Antichrist Superstar- Marilyn Manson

Release Year: 1996

Rating: 9.5/10

This is Marilyn Manson’s breakthrough album. This is the record that made them a household name for those that loved them and those that hated them. It is on of their best and most ambitious albums to date. All the songs are great, the music is awesome and the lyrics are epic. It’s as if the band got everything right on this record and decided to be larger than life.

When listening to this album for the first time, it sounds like an angry, aggressive record with loud guitars to the point that the lyrics don’t matter. Well, there is aggression and anger and there certainly are loud guitars, but Manson is not just complaining about how no one understands him and why life sucks. There is thought and passion behind the lyrics. “The Beautiful People,” the album’s most popular song, is a comment on people society seems to favor and how they reject others who don’t follow or look like them. It’s the song that made the band popular and definitely one of their best. With its harsh simple guitar riff and snarling lyrics, the song is a classic.

Another song with a message behind it is “Mister Superstar.” It seems to be about the extreme adoration of fans who begin to treat and worship people like a god. The protagonist in the song then regrets his new found fame. The downside may be that the message of some of these songs and even the overarching story of the whole album can be easy to miss due the aggressive and awesome music. Even though a listener may not get the story after one or two tries, there are easy connections to make between the songs, such as the same lyrics being used for different tracks and the same characters in throughout.

Speaking of the songs, all of them are out of this world. Everything about the tracks are fantastic. Songs like “Dried Up, Tied, and Dead to the World,” “Demography,” and “Anti-Christ Superstar” are great, aggressive tracks with harsh music and gruesome, dark lyrics. You either get lost in the wild guitar riffs or the cryptic lyrics of Mr. Manson. Though there isn’t a bad song to be found, there are some that are just better than the others. One of these has to be “Tourniquet.” The bass line during the intro sets the dark mood, while the guitar drones on. Oddly enough, the guitar riff reminds me of a tune you would hear during a porno….a creepy porno. With lines like “I wrapped our in all this foil/silver tight like spider legs” and “I never wanted it to end like this/but flies will lay their eggs” the song is definitely creepy.

“Kinderfeld” is another awesome song that isn’t as aggressive as the other tracks. It begins with this heavy thudding and an evil laugh from what I guess is a scary clown. It’s really cool and emphasizes the setting for the song. The vocals are also great here. Manson sings so low it sounds like it comes from the bowels of hell, while other times he sings high enough where he sounds like an injured child. The song has a creepy undertone when you learn how it was inspired by Manson’s grandfather Jack, who would turn on trains in the basement while he was masturbating to porn. Probably the best part of the song is when he plays the pan flute. Something about it is unexpected, yet nerve wrecking, like you’re expecting something bad coming your way.

Another thing that makes the songs great is how Manson can easily convey emotions he is trying to get across. It’s easy to feel the violence, hatred, and anger in “The Reflecting God.” Just the thudding music, especially during the chorus make it sound like the end is nigh, but on the flip side you can feel the vulnerability and blame in “Man that you Fear.” He manages to sound spiteful but hurt at the same time, like he hates that everyone fears him, but he wants to get revenge as well. Even though this is a mostly aggressive album, there are hints of what else the band and the frontman can do. One song that shows this is “Minute of Decay.” It’s the first soft number on the album and here Manson sounds vulnerable and hurt. He also sings for most of the track instead of screaming. With the slow, heavy music, the distorted vocals and the overall quiet tone of the song, it’s really depressing. Manson even said he broke out in tears when recording it and when you listen to it, it’s not that hard to picture.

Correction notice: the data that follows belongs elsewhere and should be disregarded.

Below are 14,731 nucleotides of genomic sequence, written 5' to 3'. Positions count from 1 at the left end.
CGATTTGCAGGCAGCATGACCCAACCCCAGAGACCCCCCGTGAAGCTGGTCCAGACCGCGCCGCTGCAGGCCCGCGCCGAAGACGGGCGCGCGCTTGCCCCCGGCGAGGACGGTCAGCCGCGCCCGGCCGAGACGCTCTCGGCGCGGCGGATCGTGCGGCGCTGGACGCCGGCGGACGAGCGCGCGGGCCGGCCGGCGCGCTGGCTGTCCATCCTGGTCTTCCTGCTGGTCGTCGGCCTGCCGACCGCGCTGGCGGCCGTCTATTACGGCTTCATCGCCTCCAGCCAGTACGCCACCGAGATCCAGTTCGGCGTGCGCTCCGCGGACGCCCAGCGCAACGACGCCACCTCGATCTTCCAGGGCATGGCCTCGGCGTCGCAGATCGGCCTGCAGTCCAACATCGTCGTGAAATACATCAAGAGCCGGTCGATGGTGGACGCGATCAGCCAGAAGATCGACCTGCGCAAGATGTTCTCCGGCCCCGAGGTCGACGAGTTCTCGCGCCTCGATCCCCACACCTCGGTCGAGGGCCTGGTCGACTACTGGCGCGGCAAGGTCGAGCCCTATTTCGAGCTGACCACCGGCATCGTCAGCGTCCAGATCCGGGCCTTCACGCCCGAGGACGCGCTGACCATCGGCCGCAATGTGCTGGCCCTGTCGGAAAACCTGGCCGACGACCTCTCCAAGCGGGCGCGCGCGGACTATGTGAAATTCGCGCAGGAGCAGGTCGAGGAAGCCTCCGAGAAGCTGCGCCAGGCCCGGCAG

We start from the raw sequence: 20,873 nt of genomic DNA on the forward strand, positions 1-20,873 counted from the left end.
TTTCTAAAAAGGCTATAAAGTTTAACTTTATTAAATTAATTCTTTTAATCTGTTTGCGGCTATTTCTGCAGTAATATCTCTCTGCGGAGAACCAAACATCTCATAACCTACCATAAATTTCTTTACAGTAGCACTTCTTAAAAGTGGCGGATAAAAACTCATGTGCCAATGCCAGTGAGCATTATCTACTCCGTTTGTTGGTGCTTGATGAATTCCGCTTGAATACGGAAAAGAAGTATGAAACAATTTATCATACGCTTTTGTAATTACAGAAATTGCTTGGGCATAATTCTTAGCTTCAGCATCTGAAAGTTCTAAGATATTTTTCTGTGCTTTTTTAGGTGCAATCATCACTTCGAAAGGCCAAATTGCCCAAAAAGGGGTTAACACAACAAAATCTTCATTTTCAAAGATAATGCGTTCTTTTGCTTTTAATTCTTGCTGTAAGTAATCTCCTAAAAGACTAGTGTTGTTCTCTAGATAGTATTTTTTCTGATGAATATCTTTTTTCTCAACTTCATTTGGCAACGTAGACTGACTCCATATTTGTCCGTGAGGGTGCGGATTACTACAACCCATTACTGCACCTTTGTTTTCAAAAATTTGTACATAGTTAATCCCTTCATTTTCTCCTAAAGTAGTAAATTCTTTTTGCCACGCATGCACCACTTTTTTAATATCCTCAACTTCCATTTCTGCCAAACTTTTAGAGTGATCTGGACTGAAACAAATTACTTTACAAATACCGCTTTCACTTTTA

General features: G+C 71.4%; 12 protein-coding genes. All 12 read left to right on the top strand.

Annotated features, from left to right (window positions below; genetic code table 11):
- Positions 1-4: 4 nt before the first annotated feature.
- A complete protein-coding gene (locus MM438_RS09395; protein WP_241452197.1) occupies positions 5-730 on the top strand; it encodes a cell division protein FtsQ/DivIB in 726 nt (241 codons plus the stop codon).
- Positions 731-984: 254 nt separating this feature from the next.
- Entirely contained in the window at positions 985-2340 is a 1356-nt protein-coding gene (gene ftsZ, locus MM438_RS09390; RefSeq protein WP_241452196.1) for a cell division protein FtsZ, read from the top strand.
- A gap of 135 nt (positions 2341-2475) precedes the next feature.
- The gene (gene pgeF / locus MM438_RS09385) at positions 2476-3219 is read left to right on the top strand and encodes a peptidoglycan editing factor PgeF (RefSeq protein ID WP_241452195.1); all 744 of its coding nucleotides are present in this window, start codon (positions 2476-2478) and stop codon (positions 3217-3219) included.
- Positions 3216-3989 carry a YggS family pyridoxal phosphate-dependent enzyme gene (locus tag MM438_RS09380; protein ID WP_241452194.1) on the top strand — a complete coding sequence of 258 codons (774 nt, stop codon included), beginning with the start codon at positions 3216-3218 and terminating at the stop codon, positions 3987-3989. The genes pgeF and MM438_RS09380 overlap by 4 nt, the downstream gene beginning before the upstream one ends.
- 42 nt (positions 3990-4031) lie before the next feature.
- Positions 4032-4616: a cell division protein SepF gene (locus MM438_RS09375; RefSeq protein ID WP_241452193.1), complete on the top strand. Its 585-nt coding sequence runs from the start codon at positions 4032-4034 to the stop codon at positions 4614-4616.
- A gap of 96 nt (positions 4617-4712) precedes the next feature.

This record also has great ambiance. It’s definitely something fans could be fearful to approach, yet intrigued by at the same time. This record goes along with Manson’s look and persona during this era: he looked scary, so the music sounds scary. Weird sounds, backwards chanting, and weird music that makes you wonder how it was done fill the album and helps it achieve this weird, creepy, and harsh tone. One of the creepiest songs is “Cryptochid.” The music is just so weird sounding you can’t even make out what instruments are playing. You just sit there wondering how they achieved these eerie sounds. This song is so creepy with the high pitched under water vocals, yet it’s one of the most interesting ones here. Every element helps to achieve this, from the music to the lyrics and even to the way he is singing. This track still manages to creep me out today.

Overall, this album ranks 9.5/10. This is the band’s darkest and most harsh album in their discography, but it also might be their greatest. It is a shift away from the playful, drug induced sound found on their first album,with the songs being heavy and harsh. They also seem take more influence from industrial rock, which makes sense Trent Reznor worked on the record. There’s also more of a focus here that seemed to be lacking with their first album and the band also proves that they are not all about their appearance. They make some damn good music also.



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